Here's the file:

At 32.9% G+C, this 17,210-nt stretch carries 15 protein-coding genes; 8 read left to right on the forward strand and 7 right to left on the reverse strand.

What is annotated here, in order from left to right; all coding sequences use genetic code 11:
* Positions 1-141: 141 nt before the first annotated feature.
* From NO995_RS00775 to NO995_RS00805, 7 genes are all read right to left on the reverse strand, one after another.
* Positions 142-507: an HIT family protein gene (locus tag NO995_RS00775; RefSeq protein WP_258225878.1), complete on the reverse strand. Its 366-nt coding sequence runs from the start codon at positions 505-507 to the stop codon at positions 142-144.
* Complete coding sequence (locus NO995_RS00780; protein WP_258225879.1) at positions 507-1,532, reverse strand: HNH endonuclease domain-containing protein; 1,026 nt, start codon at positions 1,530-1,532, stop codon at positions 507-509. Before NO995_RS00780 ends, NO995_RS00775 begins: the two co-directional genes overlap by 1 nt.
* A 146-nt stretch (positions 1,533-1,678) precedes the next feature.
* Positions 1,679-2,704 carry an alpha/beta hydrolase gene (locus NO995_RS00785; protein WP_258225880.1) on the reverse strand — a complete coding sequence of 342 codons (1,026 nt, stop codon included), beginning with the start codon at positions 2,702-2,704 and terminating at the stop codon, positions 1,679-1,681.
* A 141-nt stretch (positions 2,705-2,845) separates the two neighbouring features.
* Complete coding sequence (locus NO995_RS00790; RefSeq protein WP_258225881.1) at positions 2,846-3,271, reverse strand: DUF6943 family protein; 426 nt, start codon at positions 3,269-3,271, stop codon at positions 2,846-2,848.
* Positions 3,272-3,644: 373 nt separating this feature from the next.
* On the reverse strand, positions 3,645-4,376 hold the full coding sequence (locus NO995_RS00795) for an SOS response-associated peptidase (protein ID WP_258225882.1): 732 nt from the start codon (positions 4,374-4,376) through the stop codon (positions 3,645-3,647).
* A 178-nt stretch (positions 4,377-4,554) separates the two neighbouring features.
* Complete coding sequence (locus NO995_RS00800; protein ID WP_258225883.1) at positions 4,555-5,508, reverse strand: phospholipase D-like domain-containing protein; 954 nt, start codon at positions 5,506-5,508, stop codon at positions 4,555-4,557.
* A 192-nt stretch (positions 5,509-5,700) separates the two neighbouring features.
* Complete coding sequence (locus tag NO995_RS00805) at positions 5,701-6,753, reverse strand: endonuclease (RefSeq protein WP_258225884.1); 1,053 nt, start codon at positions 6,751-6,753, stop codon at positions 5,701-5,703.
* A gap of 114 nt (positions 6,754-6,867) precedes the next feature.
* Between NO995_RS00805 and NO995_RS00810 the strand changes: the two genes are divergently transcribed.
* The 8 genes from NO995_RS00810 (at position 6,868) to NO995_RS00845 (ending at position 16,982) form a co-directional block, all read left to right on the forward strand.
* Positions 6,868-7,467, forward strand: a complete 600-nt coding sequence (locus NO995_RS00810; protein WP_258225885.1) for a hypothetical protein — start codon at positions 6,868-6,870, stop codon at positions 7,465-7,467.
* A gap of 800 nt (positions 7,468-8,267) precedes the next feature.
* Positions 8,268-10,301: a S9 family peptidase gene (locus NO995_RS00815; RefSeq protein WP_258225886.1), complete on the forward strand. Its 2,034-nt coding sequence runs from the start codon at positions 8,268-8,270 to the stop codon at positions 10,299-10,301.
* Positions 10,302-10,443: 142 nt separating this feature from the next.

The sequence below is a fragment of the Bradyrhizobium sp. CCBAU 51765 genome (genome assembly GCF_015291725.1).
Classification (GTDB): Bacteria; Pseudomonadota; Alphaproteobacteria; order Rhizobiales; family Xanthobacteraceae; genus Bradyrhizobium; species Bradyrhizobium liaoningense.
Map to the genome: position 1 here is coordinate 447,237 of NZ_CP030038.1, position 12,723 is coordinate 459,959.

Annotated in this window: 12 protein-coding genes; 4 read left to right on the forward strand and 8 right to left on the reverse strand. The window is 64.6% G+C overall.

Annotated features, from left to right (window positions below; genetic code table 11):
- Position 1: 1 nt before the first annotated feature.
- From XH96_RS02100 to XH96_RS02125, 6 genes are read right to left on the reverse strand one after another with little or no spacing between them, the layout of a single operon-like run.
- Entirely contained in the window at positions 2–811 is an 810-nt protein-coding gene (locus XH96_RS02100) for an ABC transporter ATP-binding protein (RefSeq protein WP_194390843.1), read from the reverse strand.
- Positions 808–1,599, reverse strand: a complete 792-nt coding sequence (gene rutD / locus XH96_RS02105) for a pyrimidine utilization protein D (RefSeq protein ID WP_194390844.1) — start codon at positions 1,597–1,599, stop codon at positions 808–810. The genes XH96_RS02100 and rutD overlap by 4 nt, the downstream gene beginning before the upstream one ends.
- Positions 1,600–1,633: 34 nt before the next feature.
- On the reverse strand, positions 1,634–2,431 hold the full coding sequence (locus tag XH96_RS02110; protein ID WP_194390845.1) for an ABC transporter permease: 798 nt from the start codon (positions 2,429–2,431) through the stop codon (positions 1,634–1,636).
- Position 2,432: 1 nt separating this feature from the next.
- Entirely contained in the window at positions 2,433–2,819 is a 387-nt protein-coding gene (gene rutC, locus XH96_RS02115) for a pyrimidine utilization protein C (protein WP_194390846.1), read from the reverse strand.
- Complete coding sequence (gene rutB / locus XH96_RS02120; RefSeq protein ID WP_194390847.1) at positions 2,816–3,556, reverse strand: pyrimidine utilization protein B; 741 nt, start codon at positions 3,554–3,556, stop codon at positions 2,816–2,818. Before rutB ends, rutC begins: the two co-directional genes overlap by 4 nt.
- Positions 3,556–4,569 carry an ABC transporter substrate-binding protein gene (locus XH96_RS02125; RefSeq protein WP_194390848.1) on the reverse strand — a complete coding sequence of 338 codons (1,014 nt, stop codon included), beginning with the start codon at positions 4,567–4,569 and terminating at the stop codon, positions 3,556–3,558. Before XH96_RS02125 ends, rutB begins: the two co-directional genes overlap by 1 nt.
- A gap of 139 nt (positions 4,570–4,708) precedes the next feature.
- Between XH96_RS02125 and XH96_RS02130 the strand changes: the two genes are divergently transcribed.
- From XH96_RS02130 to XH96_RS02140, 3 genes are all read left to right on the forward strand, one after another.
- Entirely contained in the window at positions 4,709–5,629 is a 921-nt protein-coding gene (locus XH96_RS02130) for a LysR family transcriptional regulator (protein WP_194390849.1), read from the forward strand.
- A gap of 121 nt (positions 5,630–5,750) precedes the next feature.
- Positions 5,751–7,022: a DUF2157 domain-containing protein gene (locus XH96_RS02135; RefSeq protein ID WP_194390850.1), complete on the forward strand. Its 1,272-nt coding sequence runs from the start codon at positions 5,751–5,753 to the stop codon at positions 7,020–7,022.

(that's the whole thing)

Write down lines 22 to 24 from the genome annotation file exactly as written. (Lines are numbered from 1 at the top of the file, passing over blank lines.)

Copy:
* Positions 8,268-10,301: a S9 family peptidase gene (locus NO995_RS00815; RefSeq protein WP_258225886.1), complete on the forward strand. Its 2,034-nt coding sequence runs from the start codon at positions 8,268-8,270 to the stop codon at positions 10,299-10,301.
* Positions 10,302-10,443: 142 nt separating this feature from the next.

The sequence below is a fragment of the Bradyrhizobium sp. CCBAU 51765 genome (genome assembly GCF_015291725.1).